Equity Air Balloon? Stocks Making New Lows On The Rise

stocks making new lows while stock market all time highs chart_february 2018

The number of stocks making new lows just saw a huge spike, especially considering the major indexes remain within arm’s length of their 52-week high.

As we mentioned yesterday, the drop in stocks to begin the week has really shaken things up in the market. It’s not that the decline has been that large. Rather, the relentless rally of late had conditioned investors in a way such that the moderate losses of the past 2 days served as a bit of a shock. And from the potential over-reaction by volatility traders to the profusion of both new highs and new lows on the NYSE on Monday, we are seeing some interesting developments in response.

Yesterday brought another odd development among the new highs/new lows on the NYSE as we note in today’s Chart Of The Day.

To wit: yesterday’s drop in the S&P 500 (SPX) still left the index just 1.76% away from its 52-week (and all-time) high. Despite that, we saw 271 stocks on the NYSE closed at a 52-week low versus just 44 new highs. The net difference of 227 more new lows than new highs represented 7.4% of all stocks traded on the NYSE. If you think that sounds like a lot, you’re right.

ALSO READ: Household Stock Ownership At Highest Level Since 2000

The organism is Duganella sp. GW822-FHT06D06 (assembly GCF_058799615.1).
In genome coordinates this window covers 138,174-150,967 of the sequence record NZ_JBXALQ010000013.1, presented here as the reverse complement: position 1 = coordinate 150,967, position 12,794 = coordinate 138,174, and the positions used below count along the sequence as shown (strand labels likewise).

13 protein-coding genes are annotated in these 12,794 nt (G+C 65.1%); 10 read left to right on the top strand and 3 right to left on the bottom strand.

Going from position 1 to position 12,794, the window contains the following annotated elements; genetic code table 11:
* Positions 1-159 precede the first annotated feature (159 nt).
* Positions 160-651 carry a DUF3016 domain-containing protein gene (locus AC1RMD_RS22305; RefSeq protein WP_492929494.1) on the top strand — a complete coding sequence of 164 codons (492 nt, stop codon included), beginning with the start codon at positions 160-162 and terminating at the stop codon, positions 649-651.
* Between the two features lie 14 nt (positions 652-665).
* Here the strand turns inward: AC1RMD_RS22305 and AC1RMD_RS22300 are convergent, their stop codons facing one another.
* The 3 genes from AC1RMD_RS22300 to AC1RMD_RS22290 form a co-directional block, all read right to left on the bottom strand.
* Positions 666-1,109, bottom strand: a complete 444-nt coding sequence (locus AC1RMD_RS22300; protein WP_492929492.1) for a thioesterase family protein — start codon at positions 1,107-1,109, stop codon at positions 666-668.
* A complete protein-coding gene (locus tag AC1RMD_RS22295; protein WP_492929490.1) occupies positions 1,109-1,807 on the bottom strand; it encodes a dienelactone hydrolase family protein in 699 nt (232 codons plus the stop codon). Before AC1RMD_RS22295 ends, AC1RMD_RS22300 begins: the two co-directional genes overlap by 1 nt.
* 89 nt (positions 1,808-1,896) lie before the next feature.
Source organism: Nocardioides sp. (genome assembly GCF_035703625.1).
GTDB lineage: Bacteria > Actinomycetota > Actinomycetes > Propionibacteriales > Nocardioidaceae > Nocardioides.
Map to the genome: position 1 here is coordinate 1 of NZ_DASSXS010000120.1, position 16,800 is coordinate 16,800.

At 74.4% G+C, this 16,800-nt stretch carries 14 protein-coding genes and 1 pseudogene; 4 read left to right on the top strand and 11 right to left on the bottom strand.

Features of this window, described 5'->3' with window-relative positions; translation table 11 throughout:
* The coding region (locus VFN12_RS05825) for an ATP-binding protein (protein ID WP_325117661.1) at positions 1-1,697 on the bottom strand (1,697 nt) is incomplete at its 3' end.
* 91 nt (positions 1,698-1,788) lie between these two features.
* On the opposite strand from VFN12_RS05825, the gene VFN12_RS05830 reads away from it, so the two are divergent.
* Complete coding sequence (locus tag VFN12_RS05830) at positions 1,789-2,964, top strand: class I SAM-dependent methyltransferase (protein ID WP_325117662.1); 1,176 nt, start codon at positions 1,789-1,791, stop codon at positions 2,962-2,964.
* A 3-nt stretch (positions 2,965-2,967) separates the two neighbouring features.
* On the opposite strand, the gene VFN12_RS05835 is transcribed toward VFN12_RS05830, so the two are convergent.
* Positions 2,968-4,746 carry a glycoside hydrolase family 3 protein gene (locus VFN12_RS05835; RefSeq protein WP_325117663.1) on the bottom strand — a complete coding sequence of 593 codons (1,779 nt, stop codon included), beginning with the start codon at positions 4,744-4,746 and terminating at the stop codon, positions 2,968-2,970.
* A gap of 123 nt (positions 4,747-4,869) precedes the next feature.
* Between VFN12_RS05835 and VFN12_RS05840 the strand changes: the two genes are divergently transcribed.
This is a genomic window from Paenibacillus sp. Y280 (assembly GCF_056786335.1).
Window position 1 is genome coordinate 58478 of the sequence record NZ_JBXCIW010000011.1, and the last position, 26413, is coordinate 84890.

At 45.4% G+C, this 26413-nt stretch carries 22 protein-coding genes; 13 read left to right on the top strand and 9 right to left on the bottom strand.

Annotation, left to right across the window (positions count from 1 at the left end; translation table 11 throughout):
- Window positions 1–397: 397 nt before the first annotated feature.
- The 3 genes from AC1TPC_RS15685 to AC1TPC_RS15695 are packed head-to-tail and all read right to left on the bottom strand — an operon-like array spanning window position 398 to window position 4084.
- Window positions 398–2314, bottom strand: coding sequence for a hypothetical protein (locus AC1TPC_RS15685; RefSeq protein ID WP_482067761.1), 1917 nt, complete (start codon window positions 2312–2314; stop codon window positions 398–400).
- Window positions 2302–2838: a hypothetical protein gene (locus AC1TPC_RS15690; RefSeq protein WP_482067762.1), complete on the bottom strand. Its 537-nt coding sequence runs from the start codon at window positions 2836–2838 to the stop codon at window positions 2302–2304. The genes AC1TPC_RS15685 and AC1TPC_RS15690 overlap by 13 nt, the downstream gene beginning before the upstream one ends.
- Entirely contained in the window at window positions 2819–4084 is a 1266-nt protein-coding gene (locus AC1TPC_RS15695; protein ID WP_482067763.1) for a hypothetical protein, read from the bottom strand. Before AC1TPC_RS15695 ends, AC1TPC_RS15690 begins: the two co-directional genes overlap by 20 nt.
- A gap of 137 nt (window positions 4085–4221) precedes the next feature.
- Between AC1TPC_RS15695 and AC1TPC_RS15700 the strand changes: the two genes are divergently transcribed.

Since 1970, the S&P 500 has closed within 2% of its 52-week high on more than 4500 days. This is just the 15th time on such days that the number of net new lows totaled more than 7% of all stocks trading on the NYSE. Loosening the parameters a little to include all days within 3% of a SPX 52-week high, the chart below shows that yesterday was just the 30th time that NYSE net new lows represented more than 7% of all issues traded.

Glancing at the chart above, it’s apparent that several of the previous 14 occurrences came at rather inauspicious times, including near cyclical tops in 1972, 2000 and 2007. However, there were also times in the past half decade that didn’t inflict much if any damage on the market. So is this “lowly” condition really something to worry about?

Over at The Lyons Share, I take a deeper quantitative dive into the historical precedents to determine the likely impact of the current signal. Check it out if interested.


Twitter:  @JLyonsFundMgmt

The author may have a position in mentioned securities at the time of publication.  Any opinions expressed herein are solely those of the author, and do not in any way represent the views or opinions of any other person or entity.


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